Okay, let’s say that Dad and Mom have 50/50 custody, and Dad is getting the normal 34% credit (34% of $882 is $299.88, rounds up to $300).

I’m going to show you the work for this below:

Dad makes $3,000      (60%)

Mom makes $2,000    (40%)

            Total: $5,000.

$5,000 in income for one child gets you $882/month in base support (1 child).

Mom pays $118/month for insurance, add that to the base.

            Total Cost: $1,000.

Dad’s portion $600 (60% of total)

Minus parenting time credit: $300 (34% of $882)

Total support owed: $300/month

That is a summary of how we get to the final child support amount.  There are lots of factors that go into it.  You could write a book on the subject, but that isn’t really the purpose of this post.  I just want to get the basics down, so you can understand (in a very straightforward example) how we get the numbers we get.

What is Child Support for, and Why and I Paying it?

This is probably a much more complicated issue than just figuring out how much your child support should be, because it involves a little bit of politics and a little bit of evolving law.

From a purely technical perspective, child support is for the other parent and not for the child(ren). That means the other parent can spend that money on literally anything.  They can spend it on toys, daycare, mortgage, beer, car payments, cigarettes, or anything else they want.  From a certain perspective that makes sense.  If I pay you $100 to help with college and you use it to buy gas but still spend another $100 on college it kind of doesn’t make a difference if it is my $100 or not.  Money is “fungible” (meaning you can replace any dollar bill with any other dollar bill and it doesn’t matter).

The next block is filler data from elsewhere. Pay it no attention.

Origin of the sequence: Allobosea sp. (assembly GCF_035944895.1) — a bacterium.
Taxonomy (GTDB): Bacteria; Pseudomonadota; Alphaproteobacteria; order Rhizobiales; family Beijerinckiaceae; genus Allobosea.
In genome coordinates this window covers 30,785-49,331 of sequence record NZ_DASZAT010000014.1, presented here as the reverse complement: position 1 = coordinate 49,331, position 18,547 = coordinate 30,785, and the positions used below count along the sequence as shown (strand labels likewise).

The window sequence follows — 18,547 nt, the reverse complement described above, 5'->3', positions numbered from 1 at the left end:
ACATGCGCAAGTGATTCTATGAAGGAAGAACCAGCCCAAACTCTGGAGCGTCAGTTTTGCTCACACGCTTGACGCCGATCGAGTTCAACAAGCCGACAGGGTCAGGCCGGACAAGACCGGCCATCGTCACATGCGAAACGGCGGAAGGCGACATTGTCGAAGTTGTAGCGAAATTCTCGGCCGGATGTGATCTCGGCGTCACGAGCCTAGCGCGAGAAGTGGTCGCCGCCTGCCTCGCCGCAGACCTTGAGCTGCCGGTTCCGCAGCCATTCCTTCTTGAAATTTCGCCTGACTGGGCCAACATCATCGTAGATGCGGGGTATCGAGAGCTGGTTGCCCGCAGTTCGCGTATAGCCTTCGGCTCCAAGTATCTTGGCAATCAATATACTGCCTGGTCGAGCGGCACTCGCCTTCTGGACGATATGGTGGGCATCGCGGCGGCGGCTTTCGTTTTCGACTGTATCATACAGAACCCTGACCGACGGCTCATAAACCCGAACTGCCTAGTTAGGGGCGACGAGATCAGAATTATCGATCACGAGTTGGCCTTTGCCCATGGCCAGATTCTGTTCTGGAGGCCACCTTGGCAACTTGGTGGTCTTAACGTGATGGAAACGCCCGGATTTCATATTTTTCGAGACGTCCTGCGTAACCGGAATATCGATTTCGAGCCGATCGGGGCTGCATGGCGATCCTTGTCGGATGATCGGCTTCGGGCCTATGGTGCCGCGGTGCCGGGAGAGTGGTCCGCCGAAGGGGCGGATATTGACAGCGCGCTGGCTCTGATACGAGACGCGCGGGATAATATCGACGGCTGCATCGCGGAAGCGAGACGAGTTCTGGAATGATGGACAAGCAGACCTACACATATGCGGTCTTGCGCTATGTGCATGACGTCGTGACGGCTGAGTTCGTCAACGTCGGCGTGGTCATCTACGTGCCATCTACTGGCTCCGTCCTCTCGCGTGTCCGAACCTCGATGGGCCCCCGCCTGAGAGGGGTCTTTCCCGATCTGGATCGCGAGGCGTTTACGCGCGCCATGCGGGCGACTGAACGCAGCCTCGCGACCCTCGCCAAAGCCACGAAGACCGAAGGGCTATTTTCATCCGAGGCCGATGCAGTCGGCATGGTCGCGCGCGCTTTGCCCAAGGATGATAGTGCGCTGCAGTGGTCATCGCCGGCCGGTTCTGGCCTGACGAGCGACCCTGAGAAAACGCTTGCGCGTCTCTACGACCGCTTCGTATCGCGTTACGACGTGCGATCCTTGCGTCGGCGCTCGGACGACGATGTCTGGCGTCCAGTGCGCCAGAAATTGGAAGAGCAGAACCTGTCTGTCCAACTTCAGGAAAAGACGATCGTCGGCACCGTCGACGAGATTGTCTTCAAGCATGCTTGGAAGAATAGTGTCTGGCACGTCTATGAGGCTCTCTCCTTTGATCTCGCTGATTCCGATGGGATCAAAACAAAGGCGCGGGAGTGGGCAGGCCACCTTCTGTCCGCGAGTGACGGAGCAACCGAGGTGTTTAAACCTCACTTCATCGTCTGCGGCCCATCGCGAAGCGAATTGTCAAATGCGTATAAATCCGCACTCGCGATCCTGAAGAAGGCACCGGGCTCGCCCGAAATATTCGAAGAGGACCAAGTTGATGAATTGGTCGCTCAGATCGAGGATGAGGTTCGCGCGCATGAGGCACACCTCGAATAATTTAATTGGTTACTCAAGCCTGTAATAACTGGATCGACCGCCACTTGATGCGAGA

The more difficult question of why child support is being paid is: what’s the reasoning behind having a parent pay child support?  Child support is supposed to help cover the costs of “non-duplicable” costs.  That is clothing, school costs, books, school supplies, food, having a bigger house to accommodate your kids, and things like that.

Conclusion, and My Thoughts

I know a lot of people are going to be thinking: “But, I buy clothes too, and I buy school supplies, and I have to have a bigger house for my kids, too!” Well, you aren’t wrong.  You do have those costs.  The Court will take that into consideration, to a degree.  Personally, I think that the current child support rules are pretty awful. 

There was a point where it was difficult to tally up all of the costs associated with a child and to quantify all of the expenses.  There wasn’t an easy way to track all of that and there wasn’t an easy way to prove the expense happened, and there wasn’t an easy way to make sure that payments were made and recorded.  We needed child support because we couldn’t just immediately send the costs as they were incurred and pay those costs right away.  It was a way to reduce conflict (even though you couldn’t eliminate it).